3.2.3. Ca Concentration

Calcium concentration in leaves of both crops decreased with increasing K supply in both soil types, while Ca concentration in stems in safflower didn’t changed significantly as affected with K supply in clay soil and the same was recorded for sunflower grown in sandy soil. Stems of safflower grown in sandy soil increased marginally in the highest K supply while that of sunflower grown in loamy soil showed dramatic decrease with increasing K supply (Figure 5). Calcium concentration in all plant parts of safflower grown in sandy soil was significantly lower than that of sunflower at respective K supplies. Sunflower grown in loamy soil concentrated more calcium in their stems as compared to safflower stems at their respective K supplies except for the highest K level where the difference was not significant. All plant parts of both species concentrated more calcium when grown in clay soil as compared to sandy soil.


3.2.4. K Accumulation

Both crops accumulated significantly increasing amounts of K in DM as K supply increased in both soil types (Figure 6). Both species accumulated significantly higher amounts of K per pot in loamy soil as compared to those grown in sandy soil. Sunflower shoot K content (mg K pot-1) was higher than that of safflower at all respective K supplies including respective optimal levels in both soils.


3.2.5. Mg and Ca Accumulation

The total accumulation of Mg and Ca in plant parts and whole plants of both species responded in the same manner as a function of increasing K supply in both soil types (Table 1, Table 2). Mg or Ca content in each treatment (plant species or soil type) showed a bill shaped cubic significant response as affected by K supply, with the maximum accumulation at the respective optimal K supplies for each plant species. As larger plant, sunflower accumulated more contents of Mg or Ca than safflower did, at all respective K supplies in both soil types. In both species, Mg or Ca contents in plant parts and shoot was significantly much higher in plants grown in loamy soils as compared to sand soil at all respective K levels.

  • Table 1. Effect of K supply on Mg content (mg Mg pot-1) of safflower and sunflower. For a given species and a given soil type, means within each column followed by the same capital letter are not significantly different, means in the same soil type and the same K level and different plant species followed by the same small letter are not significantly different, * indicates significant difference for a given plant species and a given K level within soil types. P< 0.05, n=3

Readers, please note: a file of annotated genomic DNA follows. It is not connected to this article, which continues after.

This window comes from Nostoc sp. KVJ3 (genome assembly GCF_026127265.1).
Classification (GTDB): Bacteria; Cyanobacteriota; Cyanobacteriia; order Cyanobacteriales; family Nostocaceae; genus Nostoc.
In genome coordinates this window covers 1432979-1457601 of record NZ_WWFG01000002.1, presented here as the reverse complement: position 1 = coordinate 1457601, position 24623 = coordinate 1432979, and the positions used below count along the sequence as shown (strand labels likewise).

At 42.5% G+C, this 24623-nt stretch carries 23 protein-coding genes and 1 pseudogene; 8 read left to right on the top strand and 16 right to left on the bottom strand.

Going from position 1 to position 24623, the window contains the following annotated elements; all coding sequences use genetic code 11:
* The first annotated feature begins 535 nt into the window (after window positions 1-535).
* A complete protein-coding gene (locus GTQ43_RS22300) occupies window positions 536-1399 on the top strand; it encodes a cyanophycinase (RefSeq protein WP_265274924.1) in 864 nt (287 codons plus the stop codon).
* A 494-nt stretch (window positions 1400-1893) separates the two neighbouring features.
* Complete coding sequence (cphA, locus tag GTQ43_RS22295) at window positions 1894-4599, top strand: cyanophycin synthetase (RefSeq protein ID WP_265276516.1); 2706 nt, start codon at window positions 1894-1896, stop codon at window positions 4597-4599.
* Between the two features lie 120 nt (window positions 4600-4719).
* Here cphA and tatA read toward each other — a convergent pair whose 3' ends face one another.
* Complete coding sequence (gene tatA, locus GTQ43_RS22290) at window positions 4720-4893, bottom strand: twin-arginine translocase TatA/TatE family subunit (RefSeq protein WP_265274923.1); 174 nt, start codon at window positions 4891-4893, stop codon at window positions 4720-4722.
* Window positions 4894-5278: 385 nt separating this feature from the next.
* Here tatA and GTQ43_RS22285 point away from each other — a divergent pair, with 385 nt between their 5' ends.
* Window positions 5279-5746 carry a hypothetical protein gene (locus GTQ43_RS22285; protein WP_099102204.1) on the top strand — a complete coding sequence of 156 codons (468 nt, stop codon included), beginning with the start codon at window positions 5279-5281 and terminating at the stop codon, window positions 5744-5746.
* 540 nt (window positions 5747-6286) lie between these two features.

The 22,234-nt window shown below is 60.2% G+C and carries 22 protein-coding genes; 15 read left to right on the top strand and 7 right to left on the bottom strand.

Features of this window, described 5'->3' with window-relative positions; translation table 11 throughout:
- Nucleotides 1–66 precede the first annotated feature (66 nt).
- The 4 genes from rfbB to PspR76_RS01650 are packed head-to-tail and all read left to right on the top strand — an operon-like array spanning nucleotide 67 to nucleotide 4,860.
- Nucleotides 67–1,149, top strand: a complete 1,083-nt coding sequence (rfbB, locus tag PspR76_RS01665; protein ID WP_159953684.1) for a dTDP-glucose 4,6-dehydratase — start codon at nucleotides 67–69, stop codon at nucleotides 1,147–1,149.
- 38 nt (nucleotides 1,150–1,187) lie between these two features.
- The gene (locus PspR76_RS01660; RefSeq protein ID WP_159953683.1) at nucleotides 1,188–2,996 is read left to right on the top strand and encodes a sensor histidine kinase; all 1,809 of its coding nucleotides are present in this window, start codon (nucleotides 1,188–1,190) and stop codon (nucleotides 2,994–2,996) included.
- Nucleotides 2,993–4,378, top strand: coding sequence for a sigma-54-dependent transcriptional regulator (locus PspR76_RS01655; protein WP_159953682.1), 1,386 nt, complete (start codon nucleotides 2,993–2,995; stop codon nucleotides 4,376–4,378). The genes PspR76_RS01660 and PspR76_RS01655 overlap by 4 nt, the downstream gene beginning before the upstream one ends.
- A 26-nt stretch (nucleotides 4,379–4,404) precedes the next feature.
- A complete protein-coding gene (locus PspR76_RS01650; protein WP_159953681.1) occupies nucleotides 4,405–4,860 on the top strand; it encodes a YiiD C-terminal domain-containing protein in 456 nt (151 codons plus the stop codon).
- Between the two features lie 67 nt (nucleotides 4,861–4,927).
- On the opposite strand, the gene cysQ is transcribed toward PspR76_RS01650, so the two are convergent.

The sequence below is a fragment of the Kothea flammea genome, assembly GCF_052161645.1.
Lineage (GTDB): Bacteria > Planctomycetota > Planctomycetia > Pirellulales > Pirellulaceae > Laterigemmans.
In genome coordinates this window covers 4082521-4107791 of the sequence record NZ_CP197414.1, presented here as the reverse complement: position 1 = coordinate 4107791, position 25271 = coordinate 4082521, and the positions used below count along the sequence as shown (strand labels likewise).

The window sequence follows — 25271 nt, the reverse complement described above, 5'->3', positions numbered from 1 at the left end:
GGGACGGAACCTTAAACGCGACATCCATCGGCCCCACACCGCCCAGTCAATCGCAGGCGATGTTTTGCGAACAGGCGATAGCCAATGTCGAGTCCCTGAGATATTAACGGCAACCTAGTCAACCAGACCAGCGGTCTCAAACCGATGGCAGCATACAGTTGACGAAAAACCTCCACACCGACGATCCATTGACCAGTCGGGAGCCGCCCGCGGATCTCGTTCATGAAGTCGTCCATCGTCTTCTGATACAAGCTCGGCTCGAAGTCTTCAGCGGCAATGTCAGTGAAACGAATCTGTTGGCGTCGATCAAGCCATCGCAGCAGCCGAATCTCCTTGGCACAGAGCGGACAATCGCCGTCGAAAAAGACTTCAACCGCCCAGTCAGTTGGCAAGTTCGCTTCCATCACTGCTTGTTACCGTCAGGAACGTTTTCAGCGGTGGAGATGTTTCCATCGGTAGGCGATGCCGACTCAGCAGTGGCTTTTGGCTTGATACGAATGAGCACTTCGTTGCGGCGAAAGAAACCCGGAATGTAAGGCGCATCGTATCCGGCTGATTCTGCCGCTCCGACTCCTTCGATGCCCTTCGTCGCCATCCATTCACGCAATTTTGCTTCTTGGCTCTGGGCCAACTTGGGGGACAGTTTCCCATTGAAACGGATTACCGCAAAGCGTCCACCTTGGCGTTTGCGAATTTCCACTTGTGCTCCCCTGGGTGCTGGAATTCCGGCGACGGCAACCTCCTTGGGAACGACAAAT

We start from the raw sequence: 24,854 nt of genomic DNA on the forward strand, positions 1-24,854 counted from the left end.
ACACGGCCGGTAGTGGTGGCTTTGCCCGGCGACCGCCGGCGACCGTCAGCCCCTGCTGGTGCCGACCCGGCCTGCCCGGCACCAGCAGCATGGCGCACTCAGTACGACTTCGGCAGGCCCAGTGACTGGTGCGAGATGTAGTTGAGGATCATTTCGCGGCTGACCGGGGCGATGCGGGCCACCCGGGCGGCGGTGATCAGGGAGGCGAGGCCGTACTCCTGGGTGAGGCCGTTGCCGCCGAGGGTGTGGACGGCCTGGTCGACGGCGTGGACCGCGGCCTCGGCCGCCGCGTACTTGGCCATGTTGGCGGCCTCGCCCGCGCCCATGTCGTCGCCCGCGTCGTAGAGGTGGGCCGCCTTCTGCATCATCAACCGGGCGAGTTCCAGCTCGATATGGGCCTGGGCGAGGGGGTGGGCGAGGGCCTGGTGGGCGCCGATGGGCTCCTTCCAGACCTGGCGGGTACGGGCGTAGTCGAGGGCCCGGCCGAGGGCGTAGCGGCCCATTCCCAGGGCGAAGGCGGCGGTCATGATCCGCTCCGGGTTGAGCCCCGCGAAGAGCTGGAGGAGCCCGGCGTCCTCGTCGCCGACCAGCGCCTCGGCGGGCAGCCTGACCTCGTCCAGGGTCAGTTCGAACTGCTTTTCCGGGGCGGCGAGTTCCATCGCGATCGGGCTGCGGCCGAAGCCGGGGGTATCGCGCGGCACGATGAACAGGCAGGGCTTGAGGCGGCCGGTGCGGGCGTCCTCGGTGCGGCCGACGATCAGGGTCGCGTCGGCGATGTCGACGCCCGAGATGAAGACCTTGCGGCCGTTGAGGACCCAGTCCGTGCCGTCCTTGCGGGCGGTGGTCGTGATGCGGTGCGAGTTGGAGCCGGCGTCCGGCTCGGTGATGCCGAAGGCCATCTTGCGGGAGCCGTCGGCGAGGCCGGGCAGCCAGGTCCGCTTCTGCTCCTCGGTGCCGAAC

• Table 2. Effect of K supply on Ca content (mg Ca pot-1) of safflower and sunflower. For a given species and a given soil type, means within each column followed by the same capital letter are not significantly different, means in the same soil type and the same K level and different plant species followed by the same small letter are not significantly different, * indicates significant difference for a given plant species and a given K level within soil types. P< 0.05, n=3

3.3. Effect of K Supply on K Utilization Efficiency
3.3.1. K Efficiency Ratio (KER)

Nutrient utilization efficiency with respect to K is frequently described by the K-efficiency ratio (KER), which is defined as the biomass production per unit K accumulated. Safflower and sunflower showed statistically similar KER values at suboptimal and respective optimal K supplies when grown in sandy soils, while safflower KER was significantly higher than that of sunflower at the highest K supply (Figure 7). In loamy soil, sunflower KER was higher than that of safflower at suboptimal K supply, but safflower was found more efficient than sunflower at their respective optimal K supplies and also at the highest K level. The K efficiency ratio of both species in both soils decreased dramatically with increasing K supply. Both species were found more efficient at most respective K levels when they were grown in loamy soil in comparison with sand soil.